Mr Wolf

Well-known Member
Thanks for that detailed explanation, very helpful. So essentially, assuming a movie is mastered 'correctly' in relation to '0' (85dB) reference, I would likely start to introduce compression/distortion if I push the volume beyond say, -10dB from reference, during scenes with volume peaks?
Yes.

Or are the internal test tones set to 75dB, but when you play a movie, it is actually ~85dB on reference?
This is correct. In effect, Audyssey calibrates the -10dB volume setting to 75dB by playing a -30dBFS input signal. It does this because 85dB would be too loud to be comfortable in practice.

Note that the calculations I illustrated were for your front LCR channels as these are capable of the largest 20dB (i.e. 105dB at reference) peaks so are usually (but not always) the limiting factor on system output capability. Bed level surrounds are capable of 17dB peaks and are usually closer to the MLP so their maximum peak power demands are less. Atmos channels have maximum 14dB peaks so need even less power. This is why it usually makes sense to use high sensitivity, twin woofer speakers on the front channels if you want to listen at loud levels.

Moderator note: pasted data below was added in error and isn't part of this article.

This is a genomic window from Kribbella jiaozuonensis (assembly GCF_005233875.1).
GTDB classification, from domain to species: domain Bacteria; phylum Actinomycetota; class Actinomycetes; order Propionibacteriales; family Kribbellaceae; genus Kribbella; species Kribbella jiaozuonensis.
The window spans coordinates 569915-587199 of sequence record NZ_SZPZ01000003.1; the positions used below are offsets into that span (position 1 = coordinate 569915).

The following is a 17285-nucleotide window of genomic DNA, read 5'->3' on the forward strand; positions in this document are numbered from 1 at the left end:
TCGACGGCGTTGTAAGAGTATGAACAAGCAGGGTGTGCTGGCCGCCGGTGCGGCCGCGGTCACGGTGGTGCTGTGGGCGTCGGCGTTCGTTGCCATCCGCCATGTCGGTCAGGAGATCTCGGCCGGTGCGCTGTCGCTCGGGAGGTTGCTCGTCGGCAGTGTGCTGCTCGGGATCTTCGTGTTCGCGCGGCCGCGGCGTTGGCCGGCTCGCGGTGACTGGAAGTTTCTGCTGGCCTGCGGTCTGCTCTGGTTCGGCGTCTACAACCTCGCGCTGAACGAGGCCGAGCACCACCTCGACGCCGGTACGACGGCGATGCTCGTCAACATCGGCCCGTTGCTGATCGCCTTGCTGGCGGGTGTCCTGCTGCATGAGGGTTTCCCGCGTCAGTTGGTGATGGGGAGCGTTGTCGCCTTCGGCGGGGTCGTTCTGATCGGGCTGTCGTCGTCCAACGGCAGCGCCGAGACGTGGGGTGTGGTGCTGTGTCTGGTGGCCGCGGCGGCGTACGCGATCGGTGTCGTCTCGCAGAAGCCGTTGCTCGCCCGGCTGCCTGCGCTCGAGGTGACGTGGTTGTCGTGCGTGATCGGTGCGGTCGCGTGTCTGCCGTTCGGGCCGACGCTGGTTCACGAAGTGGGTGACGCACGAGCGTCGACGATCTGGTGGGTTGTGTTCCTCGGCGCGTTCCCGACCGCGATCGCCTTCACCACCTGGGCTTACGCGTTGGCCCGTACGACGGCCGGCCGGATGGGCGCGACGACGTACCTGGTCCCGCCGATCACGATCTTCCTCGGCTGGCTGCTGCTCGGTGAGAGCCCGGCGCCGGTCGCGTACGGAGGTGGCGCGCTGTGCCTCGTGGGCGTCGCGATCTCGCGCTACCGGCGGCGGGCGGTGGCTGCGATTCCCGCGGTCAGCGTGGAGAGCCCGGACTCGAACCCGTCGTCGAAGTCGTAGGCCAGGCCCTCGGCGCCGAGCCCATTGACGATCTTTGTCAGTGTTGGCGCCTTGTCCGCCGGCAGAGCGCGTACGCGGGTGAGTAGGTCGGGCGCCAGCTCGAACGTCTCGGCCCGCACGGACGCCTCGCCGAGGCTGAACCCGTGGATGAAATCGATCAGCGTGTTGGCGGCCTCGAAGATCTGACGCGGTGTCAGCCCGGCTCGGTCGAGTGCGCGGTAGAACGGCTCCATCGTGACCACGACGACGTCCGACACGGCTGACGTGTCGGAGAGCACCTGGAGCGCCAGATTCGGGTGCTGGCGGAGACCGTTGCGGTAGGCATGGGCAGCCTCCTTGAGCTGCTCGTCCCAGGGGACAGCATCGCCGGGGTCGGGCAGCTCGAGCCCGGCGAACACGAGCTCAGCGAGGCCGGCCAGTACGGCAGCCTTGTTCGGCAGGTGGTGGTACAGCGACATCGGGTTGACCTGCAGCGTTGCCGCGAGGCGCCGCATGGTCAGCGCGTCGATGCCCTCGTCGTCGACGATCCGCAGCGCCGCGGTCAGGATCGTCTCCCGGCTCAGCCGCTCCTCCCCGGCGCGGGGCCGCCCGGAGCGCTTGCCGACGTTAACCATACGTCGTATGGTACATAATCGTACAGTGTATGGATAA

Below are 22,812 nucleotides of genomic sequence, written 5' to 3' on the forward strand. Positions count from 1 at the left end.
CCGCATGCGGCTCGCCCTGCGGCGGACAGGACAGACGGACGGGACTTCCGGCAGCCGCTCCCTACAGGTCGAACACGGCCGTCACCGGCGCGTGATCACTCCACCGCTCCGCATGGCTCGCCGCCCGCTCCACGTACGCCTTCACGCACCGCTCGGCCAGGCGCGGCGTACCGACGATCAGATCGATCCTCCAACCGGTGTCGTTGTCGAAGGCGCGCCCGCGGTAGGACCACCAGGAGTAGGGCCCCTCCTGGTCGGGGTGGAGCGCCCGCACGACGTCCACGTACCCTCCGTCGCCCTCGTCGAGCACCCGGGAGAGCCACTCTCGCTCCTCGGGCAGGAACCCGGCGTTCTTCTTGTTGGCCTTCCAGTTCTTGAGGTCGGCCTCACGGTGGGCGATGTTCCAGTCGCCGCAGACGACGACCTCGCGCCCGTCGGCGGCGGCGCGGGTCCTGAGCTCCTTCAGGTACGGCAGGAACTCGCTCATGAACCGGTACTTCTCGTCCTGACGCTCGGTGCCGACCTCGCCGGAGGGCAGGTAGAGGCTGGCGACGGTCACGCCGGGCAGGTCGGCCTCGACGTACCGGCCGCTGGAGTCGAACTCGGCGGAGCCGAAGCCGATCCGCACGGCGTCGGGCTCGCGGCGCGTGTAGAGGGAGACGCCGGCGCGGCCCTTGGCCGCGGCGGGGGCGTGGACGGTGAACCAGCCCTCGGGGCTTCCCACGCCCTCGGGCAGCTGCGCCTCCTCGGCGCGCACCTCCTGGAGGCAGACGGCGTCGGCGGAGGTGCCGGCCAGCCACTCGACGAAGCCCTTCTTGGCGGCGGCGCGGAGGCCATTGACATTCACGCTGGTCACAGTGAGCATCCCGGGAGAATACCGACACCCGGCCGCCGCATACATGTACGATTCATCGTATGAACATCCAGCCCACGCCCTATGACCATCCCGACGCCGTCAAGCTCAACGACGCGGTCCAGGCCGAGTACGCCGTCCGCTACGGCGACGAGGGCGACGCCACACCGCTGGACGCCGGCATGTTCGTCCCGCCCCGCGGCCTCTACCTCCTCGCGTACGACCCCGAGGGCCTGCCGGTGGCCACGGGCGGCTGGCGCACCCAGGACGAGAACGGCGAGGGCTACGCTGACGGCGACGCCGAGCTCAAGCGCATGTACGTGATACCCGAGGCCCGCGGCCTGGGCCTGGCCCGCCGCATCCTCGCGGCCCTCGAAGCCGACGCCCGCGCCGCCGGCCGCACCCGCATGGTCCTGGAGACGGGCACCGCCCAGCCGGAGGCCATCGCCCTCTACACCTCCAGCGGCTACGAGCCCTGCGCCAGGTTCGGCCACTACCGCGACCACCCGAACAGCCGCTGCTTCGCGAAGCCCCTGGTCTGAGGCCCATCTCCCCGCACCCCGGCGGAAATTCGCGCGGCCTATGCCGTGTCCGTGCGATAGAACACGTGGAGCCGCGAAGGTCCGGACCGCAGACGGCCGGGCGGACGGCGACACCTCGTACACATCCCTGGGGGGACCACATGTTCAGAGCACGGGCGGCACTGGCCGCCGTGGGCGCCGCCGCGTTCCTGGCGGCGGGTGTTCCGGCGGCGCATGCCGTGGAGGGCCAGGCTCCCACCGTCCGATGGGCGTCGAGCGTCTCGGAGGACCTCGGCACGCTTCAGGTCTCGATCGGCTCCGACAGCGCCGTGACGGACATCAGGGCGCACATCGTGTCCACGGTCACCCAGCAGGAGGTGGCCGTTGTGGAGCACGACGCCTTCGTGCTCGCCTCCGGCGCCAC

Fred777

Active Member
This is correct. In effect, Audyssey calibrates the -10dB volume setting to 75dB by playing a -30dBFS input signal. It does this because 85dB would be too loud to be comfortable in practice.
I read somewhere that they used to run the test tone during setup at 85dB but got complaints that it was too loud, so they altered it to 75dB. What is super confusing to most, and me for a while, is that whenever you run a test tone out of the AVR to 'check levels' it does so at 75dB at 'reference', but as you affirmed, movies actually play 85dB at reference during playback...